The government may choose to sell shares in the Life Insurance Corp of India in two stages, given the size of the sale, people familiar with the matter said.

It may offer 5–6% of the company’s equity through a large Initial Public Offering (IPO), and then, follow up the following year with a follow-on public offer for 4–5%. The idea, four people familiar with the matter said, was to leave enough liquidity and appetite in the market for issues of others, including start-ups. And it’s almost a given that the follow-on will be at a premium, the people added.

Although an official valuation of LIC is yet to be completed, its estimated value is expected to be around ₹12–15 lakh crore. An IPO of 10% would mean the size of the offering would be around ₹1.2 lakh crore to ₹1.5 lakh crore, which is unprecedented. While there is no doubt that the entire 10% share sale could be fully subscribed, it might “crowd out” private firms interested in raising funds from the equity market, which may not be good for the economy as a whole, the people who are involved in the LIC share sale said.

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The equity market is buoyant. It has exhibited immense interest in food delivery startup Zomato’s ₹9,375 crore IPO that was subscribed 38 times. Earlier in the month, infrastructure firm GR Infra saw its share sale subscribed 102.4 times and green tech firm Clean Science and Technology, 91.7 times. The government would like to strike a balance between achieving its disinvestment target and giving space to private firms in the equity market, the four said.

Budget 2021–22 has set a disinvestment target of ₹1.75 lakh crore, and the LIC IPO is crucial for meeting this; total disinvestment proceeds so far this year is only ₹7,645.70 crore (as on July 14).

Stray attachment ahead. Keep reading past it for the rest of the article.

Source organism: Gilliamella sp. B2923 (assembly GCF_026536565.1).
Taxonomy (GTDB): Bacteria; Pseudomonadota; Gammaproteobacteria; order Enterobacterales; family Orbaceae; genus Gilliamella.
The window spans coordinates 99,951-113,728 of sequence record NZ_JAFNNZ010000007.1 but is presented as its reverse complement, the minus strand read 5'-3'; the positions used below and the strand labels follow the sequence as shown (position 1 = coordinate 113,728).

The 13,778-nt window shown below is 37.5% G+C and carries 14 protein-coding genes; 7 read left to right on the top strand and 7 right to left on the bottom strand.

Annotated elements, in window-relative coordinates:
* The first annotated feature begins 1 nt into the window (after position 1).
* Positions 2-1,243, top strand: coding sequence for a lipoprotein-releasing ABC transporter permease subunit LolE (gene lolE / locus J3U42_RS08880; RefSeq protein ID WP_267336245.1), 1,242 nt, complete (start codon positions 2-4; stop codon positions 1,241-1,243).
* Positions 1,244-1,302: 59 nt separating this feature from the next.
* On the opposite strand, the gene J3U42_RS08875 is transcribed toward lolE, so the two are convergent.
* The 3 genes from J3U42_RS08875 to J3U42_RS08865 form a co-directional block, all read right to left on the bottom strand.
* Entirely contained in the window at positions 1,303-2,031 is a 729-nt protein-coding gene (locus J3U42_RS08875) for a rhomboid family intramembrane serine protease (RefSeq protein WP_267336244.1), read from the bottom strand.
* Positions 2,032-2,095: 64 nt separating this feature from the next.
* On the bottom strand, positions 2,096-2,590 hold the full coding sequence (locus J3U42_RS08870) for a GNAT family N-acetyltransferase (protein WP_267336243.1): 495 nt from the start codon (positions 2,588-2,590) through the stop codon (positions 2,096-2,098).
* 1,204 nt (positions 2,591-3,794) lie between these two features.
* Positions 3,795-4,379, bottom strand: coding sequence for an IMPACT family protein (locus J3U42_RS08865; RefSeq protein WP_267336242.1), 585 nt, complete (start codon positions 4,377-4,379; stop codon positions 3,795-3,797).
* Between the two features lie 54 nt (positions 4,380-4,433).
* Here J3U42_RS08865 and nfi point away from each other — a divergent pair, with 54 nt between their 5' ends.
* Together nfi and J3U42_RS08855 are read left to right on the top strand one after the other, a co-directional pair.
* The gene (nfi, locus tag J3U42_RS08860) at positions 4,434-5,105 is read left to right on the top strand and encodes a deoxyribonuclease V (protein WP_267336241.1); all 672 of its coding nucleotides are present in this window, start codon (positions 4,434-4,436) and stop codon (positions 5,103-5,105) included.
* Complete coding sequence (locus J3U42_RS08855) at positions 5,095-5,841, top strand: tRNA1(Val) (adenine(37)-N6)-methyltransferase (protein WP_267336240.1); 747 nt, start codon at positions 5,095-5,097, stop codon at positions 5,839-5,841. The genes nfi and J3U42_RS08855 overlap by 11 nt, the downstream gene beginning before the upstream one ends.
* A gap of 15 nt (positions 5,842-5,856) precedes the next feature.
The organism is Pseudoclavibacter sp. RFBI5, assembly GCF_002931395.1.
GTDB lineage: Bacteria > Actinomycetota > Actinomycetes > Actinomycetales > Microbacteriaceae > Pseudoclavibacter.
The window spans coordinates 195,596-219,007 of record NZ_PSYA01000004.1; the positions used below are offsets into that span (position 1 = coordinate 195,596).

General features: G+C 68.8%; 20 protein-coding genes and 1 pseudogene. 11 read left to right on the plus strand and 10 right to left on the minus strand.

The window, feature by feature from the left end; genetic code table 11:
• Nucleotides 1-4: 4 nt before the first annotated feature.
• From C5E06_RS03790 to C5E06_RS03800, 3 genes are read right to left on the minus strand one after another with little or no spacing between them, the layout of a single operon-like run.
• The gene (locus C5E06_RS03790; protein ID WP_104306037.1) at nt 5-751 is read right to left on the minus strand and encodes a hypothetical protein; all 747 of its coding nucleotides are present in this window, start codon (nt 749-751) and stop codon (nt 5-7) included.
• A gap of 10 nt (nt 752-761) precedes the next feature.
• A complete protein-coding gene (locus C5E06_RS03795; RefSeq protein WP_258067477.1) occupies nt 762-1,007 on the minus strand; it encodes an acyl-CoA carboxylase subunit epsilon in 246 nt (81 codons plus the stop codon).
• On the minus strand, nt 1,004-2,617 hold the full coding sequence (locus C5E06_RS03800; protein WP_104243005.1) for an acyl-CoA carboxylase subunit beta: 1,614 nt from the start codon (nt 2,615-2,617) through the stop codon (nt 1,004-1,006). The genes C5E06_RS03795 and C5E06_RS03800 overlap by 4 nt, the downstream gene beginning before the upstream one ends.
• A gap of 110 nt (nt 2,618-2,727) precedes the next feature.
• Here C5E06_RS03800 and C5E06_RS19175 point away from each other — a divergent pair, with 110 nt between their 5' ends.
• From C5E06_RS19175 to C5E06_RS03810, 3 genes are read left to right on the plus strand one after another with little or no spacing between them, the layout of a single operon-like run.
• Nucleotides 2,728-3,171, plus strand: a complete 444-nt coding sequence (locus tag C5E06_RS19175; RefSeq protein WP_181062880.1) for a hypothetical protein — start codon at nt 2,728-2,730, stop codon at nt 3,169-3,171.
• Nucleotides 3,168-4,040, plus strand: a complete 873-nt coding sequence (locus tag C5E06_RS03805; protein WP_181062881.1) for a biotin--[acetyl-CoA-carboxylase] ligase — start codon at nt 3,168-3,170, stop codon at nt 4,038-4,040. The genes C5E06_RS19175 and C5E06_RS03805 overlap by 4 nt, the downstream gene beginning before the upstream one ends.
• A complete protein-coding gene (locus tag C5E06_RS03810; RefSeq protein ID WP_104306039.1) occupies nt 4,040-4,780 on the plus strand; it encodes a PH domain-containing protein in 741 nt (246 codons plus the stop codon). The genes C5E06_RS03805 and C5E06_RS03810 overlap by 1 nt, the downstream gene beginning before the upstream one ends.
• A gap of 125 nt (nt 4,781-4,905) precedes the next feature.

“A final call on the size of the LIC IPO has not been taken as yet. Meeting the disinvestment target is not the sole consideration for the government. It will consider impact of the IPO on the economy as a whole before finalising its size,” one of the four officials said, adding that the public offer is expected to hit the market by the end of third quarter or in the fourth quarter of the current financial year.

Minister of state for finance Bhagwat Kishanrao Karad on July 19 told Parliament that the IPO of LIC is “planned to be completed” during the current fiscal year. “Several disinvestment transactions are expected to be completed during the year,” Karad said.

“It would be prudent for the government to offload its stake in LIC gradually. It can command a significant premium in the FPO next year. It can continue to dilute its stake in small proportions over the next five years to meet the regulatory requirement and command a premium every time,” a second person said.

According to the new listing norms of the Securities and Exchange Board of India (Sebi), companies with a market value of over ₹1 lakh crore will be required to achieve at least 10% public shareholding in two years and at least 25% within five years from the date of listing.

Union finance ministry, the department of financial services (DFS) and the department of investment and public asset management (Dipam) did not respond to an email query on this matter. DFS regulates financial institutions such as LIC and Dipam is responsible for disinvestment of government’s equity in central public sector enterprises (CPSEs). Both departments are arms of the finance ministry.

A Mumbai-based investment banker who asked not to be named said: “SEBI’s new norms released in February 2021 will be in favour of the LIC IPO as it allows the issuer to gradually dilute stake without hampering the sanity in the market. We expect the demand for LIC paper to be so huge that it will be absorbed easily by the huge interest shown by institutional players. However, concerns of liquidity squeeze post the IPO might see the government taking a conscious decision to opt for smaller dilution of stake.”

Nilaya Varma, co-founder and CEO of consulting firm Primus Partners, said the government will take a prudent and pragmatic approach. “The markets are buoyant and we have seen record fund raising through IPOs this year and many large firms looking to raise funds in the second half . Given the expected supply in terms on new IPOs and size of divestment which will be more than five times the largest IPO planned, we believe the cautious approach followed by government will help in maximizing value for LIC.”

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